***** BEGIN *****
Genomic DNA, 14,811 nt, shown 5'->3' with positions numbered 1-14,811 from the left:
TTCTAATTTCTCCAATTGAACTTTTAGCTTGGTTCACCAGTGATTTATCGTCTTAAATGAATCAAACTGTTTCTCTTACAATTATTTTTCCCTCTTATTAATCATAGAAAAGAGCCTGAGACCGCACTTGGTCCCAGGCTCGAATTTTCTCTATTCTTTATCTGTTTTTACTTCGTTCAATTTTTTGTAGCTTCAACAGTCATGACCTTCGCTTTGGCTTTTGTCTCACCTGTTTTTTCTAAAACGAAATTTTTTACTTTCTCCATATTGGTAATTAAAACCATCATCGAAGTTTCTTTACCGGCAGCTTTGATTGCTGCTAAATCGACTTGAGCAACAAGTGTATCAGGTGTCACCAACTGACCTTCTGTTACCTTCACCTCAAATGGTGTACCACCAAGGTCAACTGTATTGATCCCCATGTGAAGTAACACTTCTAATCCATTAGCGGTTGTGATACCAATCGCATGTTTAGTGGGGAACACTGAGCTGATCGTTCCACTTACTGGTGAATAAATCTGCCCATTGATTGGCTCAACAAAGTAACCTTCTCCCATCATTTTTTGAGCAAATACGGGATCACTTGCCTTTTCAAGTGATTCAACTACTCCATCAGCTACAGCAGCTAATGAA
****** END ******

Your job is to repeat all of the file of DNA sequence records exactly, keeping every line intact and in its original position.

Genomic DNA, 14,811 nt, shown 5'->3' with positions numbered 1-14,811 from the left:
TTCTAATTTCTCCAATTGAACTTTTAGCTTGGTTCACCAGTGATTTATCGTCTTAAATGAATCAAACTGTTTCTCTTACAATTATTTTTCCCTCTTATTAATCATAGAAAAGAGCCTGAGACCGCACTTGGTCCCAGGCTCGAATTTTCTCTATTCTTTATCTGTTTTTACTTCGTTCAATTTTTTGTAGCTTCAACAGTCATGACCTTCGCTTTGGCTTTTGTCTCACCTGTTTTTTCTAAAACGAAATTTTTTACTTTCTCCATATTGGTAATTAAAACCATCATCGAAGTTTCTTTACCGGCAGCTTTGATTGCTGCTAAATCGACTTGAGCAACAAGTGTATCAGGTGTCACCAACTGACCTTCTGTTACCTTCACCTCAAATGGTGTACCACCAAGGTCAACTGTATTGATCCCCATGTGAAGTAACACTTCTAATCCATTAGCGGTTGTGATACCAATCGCATGTTTAGTGGGGAACACTGAGCTGATCGTTCCACTTACTGGTGAATAAATCTGCCCATTGATTGGCTCAACAAAGTAACCTTCTCCCATCATTTTTTGAGCAAATACGGGATCACTTGCCTTTTCAAGTGATTCAACTACTCCATCAGCTACAGCAGCTAATGAA